Sunday, June 24, 2007

Palestinian is an interesting term

But one that I think is misleading. After all, there's Israel, Syria, Jordan, Lebanon, but the concept of a "Palestine" is unfamiliar. The phrase "Palestinian State" is troubling as a phrase in that it amplifies the obfuscation. Who Palestinians are could be defined a hell of a lot simpler than by making reference to the Mandate system. A better, much more clearcut, definition of who the Palestinians are is this: they are the Arabs that preceded the Jews, who are now Israelis, in the area that is now Israel.

That's it.

The Arabs of Palestine lived there for centuries and centuries, then during the 19th century there started sporadic, usually small, waves of Jewish colonization, starting under the Ottomans and continuing under the British. Eventually, the people who had been colonizing Arab land fought against the British for political power, got it, and proceded to expel the residents who lived there before they started to arrive.

That's a good one paragraph summary of the origin of the state of Israel and of the origin of the Israeli-"Palestinian" conflict.

It's one that removes obfuscations like the Zionist movement from the picture. The Zionists were a European phenomenon and a parallel could be made between them and the colonists of New England who fled there for religious reasons: Sure, the New England colonists were motivated by a complex series of events that happened in England, but that doesn't change the fact that they stole the Indians land and launched a war of extermination against them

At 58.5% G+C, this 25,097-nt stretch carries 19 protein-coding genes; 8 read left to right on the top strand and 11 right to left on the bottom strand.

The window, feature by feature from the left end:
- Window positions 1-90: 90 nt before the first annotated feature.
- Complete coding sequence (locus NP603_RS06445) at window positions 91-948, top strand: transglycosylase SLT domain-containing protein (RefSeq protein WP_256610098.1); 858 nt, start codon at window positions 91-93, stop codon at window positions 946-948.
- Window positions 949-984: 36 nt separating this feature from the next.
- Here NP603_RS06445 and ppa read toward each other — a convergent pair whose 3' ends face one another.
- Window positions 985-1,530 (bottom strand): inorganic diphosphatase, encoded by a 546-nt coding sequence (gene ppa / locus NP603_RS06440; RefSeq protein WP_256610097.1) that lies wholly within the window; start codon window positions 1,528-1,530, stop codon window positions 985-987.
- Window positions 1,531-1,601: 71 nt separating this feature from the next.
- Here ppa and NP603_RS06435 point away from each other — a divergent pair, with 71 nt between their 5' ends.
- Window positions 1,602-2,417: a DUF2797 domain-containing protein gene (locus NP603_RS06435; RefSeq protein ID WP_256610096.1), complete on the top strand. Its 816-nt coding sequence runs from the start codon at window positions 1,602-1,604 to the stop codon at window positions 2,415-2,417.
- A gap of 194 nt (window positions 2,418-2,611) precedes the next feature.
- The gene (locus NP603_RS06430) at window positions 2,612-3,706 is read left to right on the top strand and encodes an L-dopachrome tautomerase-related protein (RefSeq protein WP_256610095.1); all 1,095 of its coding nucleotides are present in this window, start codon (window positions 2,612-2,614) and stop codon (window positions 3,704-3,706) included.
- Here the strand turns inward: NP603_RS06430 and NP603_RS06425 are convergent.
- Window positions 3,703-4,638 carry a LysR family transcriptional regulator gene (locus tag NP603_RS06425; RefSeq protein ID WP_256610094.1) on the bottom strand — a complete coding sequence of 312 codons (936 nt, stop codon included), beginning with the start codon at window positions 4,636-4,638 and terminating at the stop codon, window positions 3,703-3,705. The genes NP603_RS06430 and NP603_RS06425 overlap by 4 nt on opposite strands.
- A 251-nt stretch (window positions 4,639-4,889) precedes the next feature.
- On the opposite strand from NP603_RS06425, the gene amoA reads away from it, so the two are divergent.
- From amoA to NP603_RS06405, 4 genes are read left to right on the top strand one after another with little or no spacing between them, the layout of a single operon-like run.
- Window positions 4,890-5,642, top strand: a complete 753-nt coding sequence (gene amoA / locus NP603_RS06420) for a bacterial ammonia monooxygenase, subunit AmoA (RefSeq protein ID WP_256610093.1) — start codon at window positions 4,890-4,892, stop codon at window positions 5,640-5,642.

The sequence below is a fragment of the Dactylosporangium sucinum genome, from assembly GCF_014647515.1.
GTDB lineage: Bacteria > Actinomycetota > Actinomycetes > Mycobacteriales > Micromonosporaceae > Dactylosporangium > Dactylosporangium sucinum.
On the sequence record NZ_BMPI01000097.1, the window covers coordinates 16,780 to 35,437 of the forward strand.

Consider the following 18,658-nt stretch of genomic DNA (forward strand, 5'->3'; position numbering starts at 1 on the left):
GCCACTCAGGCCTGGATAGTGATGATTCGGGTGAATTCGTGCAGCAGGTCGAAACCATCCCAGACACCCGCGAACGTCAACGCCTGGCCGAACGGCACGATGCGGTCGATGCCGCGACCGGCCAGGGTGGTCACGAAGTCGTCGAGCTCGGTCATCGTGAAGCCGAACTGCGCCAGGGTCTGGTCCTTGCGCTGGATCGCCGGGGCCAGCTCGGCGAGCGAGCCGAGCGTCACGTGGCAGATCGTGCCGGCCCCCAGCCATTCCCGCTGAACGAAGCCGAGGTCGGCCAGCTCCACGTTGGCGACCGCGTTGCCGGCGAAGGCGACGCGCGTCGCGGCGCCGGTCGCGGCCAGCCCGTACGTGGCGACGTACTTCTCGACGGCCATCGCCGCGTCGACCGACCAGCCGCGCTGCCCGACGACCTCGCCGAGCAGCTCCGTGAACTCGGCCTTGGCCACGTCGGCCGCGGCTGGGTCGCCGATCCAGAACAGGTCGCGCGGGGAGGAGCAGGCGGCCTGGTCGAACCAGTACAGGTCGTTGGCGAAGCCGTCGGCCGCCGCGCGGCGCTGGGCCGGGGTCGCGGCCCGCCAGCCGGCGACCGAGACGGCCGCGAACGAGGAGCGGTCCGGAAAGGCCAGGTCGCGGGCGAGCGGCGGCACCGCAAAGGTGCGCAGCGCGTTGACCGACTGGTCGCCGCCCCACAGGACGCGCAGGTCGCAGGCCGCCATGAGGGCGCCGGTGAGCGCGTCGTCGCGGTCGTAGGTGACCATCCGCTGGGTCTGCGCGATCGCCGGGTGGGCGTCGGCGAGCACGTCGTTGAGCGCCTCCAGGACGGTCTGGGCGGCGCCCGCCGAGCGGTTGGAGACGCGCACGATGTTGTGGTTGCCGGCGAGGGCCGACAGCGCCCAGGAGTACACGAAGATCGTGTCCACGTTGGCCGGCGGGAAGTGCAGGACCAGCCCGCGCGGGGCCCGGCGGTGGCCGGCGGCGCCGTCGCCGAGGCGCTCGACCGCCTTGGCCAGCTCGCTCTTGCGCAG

I think the stealing of the land and the extermination is more important than the religio-politic causes of the emigration of Puritans and Pilgrims to New England in the first place, just as the actual fact of Jewish colonization of Palestine is probably more important than the ideological movements that caused it to happen.

If people in the U.S. are trying to reimagine things from the point of view of the people who were the victims of American colonization, as a necessary corrective to how the history had been normally presented, then why not do the same thing with Israel/Palestine by looking at the origin of the conflict from the point of view of Palestinian Arabs, instead of loading it down with baggage that's not appropriate?

Interestingly enough, the Holocaust doesn't really figure in to this. Israel got independence in 1949, which was four years after the fall of the Third Reich. Obviously the machinery that was put in motion to make that possible didn't create itself in four years, or even in eleven years, if we pre-date back to 1938, when Kristallnacht happened, which is the conventional date people ascribe to the start of the movement of the Nazi state from brutal oppression to the path of extermination.

This was happening before then.

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